Tuesday, May 17, 2022

Amazon union workers won in New York – can they win across the country?

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The Amazon Labor Union (ALU) achieved a historic victory on April 1 when it became the first-ever union to successfully organize Amazon workers. Christian Smalls, a fired employee motivated by what he considered ill-treatment, dragged his colleagues through the process and received just enough votes in January 2022 to qualify for a formal election. On Friday, workers at Amazon’s JFK8 warehouse voted to unionize, 2,654 to 2,131.

It was a hard-fought victory, after years of work, and union activists already hope to apply the same tactic to the hundreds of thousands of Amazon warehouse workers across the rest of the country. After the RWDSU stumbled in the Bessemer elections last year, the newly formed Amazon Labor Union is pointing another way forward — forcing Amazon to take a hard second look at working conditions in many of its fulfillment centers.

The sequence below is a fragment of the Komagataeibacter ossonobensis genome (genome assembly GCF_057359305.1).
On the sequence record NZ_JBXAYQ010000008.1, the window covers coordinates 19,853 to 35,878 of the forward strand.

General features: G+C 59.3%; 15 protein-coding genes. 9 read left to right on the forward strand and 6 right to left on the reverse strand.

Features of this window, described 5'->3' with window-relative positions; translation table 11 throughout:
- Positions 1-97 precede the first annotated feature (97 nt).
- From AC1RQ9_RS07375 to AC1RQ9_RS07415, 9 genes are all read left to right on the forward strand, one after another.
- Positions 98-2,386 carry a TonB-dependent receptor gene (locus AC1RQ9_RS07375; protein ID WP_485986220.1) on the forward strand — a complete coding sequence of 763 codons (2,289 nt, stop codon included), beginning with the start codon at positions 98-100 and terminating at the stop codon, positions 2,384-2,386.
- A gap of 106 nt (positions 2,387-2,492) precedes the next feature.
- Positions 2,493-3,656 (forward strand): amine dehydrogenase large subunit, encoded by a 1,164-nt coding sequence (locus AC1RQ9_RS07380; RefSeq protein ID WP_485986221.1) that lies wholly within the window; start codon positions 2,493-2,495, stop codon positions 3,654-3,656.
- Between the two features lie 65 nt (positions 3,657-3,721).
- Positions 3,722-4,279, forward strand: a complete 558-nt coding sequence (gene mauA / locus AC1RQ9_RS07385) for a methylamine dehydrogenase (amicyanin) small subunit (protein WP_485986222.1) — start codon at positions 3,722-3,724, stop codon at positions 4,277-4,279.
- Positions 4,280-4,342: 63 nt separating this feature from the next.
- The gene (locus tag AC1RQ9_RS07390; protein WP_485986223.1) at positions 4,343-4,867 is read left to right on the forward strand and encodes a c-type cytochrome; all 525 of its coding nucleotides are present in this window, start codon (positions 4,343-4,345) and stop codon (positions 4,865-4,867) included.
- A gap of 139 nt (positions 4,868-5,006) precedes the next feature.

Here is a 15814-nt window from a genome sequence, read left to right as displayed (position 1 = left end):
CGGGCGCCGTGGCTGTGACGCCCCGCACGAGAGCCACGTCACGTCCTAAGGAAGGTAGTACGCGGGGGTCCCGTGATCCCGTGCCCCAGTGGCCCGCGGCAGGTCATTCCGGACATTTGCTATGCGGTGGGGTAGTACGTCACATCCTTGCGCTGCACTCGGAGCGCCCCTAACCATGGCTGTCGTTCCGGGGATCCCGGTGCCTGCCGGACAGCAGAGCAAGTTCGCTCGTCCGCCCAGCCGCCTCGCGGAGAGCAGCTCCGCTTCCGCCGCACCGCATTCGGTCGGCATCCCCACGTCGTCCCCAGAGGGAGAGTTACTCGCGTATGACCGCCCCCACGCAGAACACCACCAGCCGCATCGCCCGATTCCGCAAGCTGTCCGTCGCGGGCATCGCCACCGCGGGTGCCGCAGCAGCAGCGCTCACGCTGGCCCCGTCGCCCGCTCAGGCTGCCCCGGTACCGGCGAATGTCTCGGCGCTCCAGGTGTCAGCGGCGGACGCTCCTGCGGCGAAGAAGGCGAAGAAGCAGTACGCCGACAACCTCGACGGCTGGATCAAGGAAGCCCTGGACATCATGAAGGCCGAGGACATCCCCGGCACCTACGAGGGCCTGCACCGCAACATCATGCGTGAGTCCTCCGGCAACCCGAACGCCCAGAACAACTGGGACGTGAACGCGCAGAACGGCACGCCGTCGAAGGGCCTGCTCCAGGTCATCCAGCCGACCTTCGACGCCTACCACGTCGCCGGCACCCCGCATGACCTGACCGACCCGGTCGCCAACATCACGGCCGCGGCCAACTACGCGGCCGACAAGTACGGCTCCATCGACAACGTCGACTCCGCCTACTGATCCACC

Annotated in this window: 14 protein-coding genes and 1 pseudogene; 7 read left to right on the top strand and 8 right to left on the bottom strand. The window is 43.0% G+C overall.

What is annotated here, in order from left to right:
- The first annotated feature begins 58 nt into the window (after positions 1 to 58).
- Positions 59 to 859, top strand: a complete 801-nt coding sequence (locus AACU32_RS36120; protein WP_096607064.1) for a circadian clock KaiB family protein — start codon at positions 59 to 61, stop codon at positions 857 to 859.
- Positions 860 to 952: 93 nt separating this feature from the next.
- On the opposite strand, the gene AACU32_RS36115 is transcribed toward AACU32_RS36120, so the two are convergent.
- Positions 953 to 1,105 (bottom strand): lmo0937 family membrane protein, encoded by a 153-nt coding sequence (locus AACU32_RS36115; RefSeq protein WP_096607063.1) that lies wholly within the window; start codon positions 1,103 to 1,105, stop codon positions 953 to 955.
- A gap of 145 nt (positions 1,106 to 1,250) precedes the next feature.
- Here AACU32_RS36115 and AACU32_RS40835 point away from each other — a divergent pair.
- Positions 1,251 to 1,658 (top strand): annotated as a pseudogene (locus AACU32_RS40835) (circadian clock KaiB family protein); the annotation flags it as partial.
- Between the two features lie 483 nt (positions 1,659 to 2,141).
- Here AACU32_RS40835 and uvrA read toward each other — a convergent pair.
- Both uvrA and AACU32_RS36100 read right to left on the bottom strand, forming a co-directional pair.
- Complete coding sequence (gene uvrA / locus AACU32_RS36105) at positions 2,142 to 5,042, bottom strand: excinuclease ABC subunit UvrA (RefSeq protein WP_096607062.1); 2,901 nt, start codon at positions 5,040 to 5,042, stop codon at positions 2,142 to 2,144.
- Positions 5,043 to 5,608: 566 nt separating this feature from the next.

The ALU developed its own script early on. Instead of knocking on colleagues’ doors, the organizers have camped near the warehouse, handing out literature, answering questions, and sharing news stories about how much Amazon spent on things like corporate salaries and employment consultants. They changed course when they had to, focusing on just two NYC warehouses, JFK8 and LDJ5, and using social media videos to make aware. They even had telephone banks, call all workers entitled to vote in elections.

More importantly, organizers say Amazon underestimated their determination. In an interview with The edgeGerald Bryson, the ALU’s sergeant-at-arms, said the company had a dismissive attitude toward him and his fellow organizers. He repeatedly referred to Amazon representatives calling them unspoken “criminals,” behavior cited in a lawsuit by the National Labor Relations Board (NLRB).